Aquavit has two summertime celebrations: Herring Week and the Crayfish Festival. Owner Håken Swahn and chef-owner Marcus Samuelsson always hold a little reception for the press to let us know about them. Herring Week starts next week, the reception was today, so my boss Pam Parseghian and I walked over for a snack.
The reception was in Aquavit’s private room, at the far end of the bar which was unusually packed for a Wednesday at 1pm.
To my delight, at the reception I ran into young Nick Pandolfi, the baby brother of my friend Erica Duecy’s husband Jono. Nick just finished his junior year at NYU (can you believe it?) and, having just interned at Spin magazine is now interning with my friends at Food & Wine. He looked very pleased.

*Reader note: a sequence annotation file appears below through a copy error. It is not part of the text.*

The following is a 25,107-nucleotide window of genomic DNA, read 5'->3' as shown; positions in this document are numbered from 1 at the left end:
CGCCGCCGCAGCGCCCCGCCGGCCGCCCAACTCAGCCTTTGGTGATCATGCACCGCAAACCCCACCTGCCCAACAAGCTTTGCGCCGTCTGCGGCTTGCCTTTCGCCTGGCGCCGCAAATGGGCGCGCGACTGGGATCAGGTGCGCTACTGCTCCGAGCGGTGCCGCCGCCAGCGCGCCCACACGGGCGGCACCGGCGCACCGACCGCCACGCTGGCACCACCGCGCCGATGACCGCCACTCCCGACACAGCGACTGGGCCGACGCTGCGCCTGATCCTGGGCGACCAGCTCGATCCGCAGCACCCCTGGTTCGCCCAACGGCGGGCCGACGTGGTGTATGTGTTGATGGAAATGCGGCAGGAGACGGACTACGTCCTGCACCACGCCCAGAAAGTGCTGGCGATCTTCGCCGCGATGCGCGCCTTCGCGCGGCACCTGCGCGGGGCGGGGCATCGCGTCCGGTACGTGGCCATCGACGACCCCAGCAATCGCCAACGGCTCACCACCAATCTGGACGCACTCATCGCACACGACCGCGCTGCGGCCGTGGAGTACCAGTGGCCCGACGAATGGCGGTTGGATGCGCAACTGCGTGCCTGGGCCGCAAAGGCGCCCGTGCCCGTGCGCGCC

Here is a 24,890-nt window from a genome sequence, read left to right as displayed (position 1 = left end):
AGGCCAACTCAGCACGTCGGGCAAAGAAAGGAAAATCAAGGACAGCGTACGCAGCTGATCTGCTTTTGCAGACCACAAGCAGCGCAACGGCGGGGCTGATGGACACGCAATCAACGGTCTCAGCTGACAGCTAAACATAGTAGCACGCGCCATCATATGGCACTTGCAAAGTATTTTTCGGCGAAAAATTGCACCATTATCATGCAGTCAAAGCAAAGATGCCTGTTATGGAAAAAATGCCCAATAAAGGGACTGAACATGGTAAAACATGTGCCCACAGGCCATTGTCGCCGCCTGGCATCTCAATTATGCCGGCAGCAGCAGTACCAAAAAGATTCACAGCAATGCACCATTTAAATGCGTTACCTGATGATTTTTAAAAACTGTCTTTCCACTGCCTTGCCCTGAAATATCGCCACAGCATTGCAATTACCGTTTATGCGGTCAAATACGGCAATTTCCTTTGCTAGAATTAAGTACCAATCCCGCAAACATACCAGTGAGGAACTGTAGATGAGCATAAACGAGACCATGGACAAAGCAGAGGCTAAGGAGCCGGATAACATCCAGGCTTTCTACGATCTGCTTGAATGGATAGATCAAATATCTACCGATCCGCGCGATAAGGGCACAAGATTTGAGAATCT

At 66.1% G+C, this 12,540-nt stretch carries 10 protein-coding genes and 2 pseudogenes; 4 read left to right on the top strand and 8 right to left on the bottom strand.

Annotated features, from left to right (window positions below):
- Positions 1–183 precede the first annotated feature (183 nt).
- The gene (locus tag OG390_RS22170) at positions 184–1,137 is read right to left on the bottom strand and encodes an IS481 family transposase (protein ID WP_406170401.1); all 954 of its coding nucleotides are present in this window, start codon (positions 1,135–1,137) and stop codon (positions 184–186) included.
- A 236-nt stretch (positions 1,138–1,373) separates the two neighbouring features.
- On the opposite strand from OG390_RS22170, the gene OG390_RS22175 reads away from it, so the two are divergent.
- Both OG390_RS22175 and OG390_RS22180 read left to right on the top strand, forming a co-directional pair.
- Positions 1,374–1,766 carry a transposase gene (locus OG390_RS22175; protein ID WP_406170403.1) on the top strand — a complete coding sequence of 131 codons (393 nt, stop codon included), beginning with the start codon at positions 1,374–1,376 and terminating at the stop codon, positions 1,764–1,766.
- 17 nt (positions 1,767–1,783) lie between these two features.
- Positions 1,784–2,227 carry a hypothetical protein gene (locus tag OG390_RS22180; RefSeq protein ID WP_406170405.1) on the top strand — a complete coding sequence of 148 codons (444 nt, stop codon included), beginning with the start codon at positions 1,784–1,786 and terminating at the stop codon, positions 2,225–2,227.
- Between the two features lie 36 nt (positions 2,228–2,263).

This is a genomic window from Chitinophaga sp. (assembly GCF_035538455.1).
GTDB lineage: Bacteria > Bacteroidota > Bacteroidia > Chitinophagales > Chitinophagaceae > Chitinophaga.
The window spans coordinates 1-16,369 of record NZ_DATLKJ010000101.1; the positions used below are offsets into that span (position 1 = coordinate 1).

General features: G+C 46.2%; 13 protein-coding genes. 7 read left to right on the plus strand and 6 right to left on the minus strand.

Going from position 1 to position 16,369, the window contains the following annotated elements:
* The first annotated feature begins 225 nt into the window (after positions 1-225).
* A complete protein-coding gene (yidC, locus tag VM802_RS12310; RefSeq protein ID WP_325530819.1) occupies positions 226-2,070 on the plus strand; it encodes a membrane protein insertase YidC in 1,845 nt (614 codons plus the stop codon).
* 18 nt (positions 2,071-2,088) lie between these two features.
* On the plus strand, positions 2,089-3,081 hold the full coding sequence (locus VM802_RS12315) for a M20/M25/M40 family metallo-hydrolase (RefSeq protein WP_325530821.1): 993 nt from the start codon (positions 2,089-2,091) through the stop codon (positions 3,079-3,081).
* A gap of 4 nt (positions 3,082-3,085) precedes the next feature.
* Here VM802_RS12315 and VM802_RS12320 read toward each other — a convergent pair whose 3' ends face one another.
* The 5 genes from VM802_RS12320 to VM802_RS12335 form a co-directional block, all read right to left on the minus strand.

I also chatted with Johan Svensson, the executive chef, who said lunches have been crazy busy for the past three weeks, and no one knows why. He wasn't complaining, of course, but he wondered what precisely was going right.
Håken, speaking to the crowd, pointed out that Aquavit is 20 this year — an unusual feat for a New York restaurant. He also said they would be opening an Aquavit in Stockholm this February, which is nice. But of far more interest was his announcement of the opening in about a month of a commissary that would provide baked goods for a chain of AQ Cafes he hopes to open in New York. Further investigation is required.
Marcus told the room that, during a recent conversation with Gourmet editor-in-chief Ruth Reichl, she told him that writers were pitching more stories on Scandinavian food than anything else.
I think maybe she was exaggerating.